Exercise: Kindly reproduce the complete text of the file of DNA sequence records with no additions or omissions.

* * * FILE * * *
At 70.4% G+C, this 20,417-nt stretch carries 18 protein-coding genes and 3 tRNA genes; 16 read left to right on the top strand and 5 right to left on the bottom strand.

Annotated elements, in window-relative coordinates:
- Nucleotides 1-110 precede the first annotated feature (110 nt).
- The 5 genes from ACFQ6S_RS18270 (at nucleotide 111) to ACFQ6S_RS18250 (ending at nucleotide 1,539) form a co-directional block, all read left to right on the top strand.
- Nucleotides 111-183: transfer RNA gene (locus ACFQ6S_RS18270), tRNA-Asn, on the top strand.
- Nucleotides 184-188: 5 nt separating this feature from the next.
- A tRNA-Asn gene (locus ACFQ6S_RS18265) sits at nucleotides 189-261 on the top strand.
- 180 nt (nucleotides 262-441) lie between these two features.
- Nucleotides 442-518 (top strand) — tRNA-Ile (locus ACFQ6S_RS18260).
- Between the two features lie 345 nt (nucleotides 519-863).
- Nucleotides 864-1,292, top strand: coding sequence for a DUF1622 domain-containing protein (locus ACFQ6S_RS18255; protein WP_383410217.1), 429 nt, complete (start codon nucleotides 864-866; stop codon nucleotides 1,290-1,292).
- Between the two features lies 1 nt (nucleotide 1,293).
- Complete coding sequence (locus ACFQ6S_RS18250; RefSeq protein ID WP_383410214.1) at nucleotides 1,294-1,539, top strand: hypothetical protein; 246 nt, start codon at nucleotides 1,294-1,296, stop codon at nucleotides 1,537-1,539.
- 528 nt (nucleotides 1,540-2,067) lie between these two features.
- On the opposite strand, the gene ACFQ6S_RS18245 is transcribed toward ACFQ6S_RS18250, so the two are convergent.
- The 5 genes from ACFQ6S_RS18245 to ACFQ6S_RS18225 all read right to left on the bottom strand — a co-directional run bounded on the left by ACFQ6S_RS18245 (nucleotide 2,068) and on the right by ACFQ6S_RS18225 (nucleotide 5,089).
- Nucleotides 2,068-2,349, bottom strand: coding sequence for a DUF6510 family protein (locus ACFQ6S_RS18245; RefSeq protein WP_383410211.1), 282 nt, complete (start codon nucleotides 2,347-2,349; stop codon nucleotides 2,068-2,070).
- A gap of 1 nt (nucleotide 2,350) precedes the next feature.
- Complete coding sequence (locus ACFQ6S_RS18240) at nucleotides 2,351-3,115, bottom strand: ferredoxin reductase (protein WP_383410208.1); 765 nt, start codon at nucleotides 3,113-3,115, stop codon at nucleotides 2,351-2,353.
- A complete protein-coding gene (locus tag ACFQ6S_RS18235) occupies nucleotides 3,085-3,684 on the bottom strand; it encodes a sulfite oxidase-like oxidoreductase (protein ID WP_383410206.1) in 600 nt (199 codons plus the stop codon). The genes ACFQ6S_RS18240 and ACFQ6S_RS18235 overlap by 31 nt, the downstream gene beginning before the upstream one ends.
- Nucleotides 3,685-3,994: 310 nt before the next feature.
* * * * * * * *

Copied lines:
At 70.4% G+C, this 20,417-nt stretch carries 18 protein-coding genes and 3 tRNA genes; 16 read left to right on the top strand and 5 right to left on the bottom strand.

Annotated elements, in window-relative coordinates:
- Nucleotides 1-110 precede the first annotated feature (110 nt).
- The 5 genes from ACFQ6S_RS18270 (at nucleotide 111) to ACFQ6S_RS18250 (ending at nucleotide 1,539) form a co-directional block, all read left to right on the top strand.
- Nucleotides 111-183: transfer RNA gene (locus ACFQ6S_RS18270), tRNA-Asn, on the top strand.
- Nucleotides 184-188: 5 nt separating this feature from the next.
- A tRNA-Asn gene (locus ACFQ6S_RS18265) sits at nucleotides 189-261 on the top strand.
- 180 nt (nucleotides 262-441) lie between these two features.
- Nucleotides 442-518 (top strand) — tRNA-Ile (locus ACFQ6S_RS18260).
- Between the two features lie 345 nt (nucleotides 519-863).
- Nucleotides 864-1,292, top strand: coding sequence for a DUF1622 domain-containing protein (locus ACFQ6S_RS18255; protein WP_383410217.1), 429 nt, complete (start codon nucleotides 864-866; stop codon nucleotides 1,290-1,292).
- Between the two features lies 1 nt (nucleotide 1,293).
- Complete coding sequence (locus ACFQ6S_RS18250; RefSeq protein ID WP_383410214.1) at nucleotides 1,294-1,539, top strand: hypothetical protein; 246 nt, start codon at nucleotides 1,294-1,296, stop codon at nucleotides 1,537-1,539.
- 528 nt (nucleotides 1,540-2,067) lie between these two features.
- On the opposite strand, the gene ACFQ6S_RS18245 is transcribed toward ACFQ6S_RS18250, so the two are convergent.
- The 5 genes from ACFQ6S_RS18245 to ACFQ6S_RS18225 all read right to left on the bottom strand — a co-directional run bounded on the left by ACFQ6S_RS18245 (nucleotide 2,068) and on the right by ACFQ6S_RS18225 (nucleotide 5,089).
- Nucleotides 2,068-2,349, bottom strand: coding sequence for a DUF6510 family protein (locus ACFQ6S_RS18245; RefSeq protein WP_383410211.1), 282 nt, complete (start codon nucleotides 2,347-2,349; stop codon nucleotides 2,068-2,070).
- A gap of 1 nt (nucleotide 2,350) precedes the next feature.
- Complete coding sequence (locus ACFQ6S_RS18240) at nucleotides 2,351-3,115, bottom strand: ferredoxin reductase (protein WP_383410208.1); 765 nt, start codon at nucleotides 3,113-3,115, stop codon at nucleotides 2,351-2,353.
- A complete protein-coding gene (locus tag ACFQ6S_RS18235) occupies nucleotides 3,085-3,684 on the bottom strand; it encodes a sulfite oxidase-like oxidoreductase (protein ID WP_383410206.1) in 600 nt (199 codons plus the stop codon). The genes ACFQ6S_RS18240 and ACFQ6S_RS18235 overlap by 31 nt, the downstream gene beginning before the upstream one ends.
- Nucleotides 3,685-3,994: 310 nt before the next feature.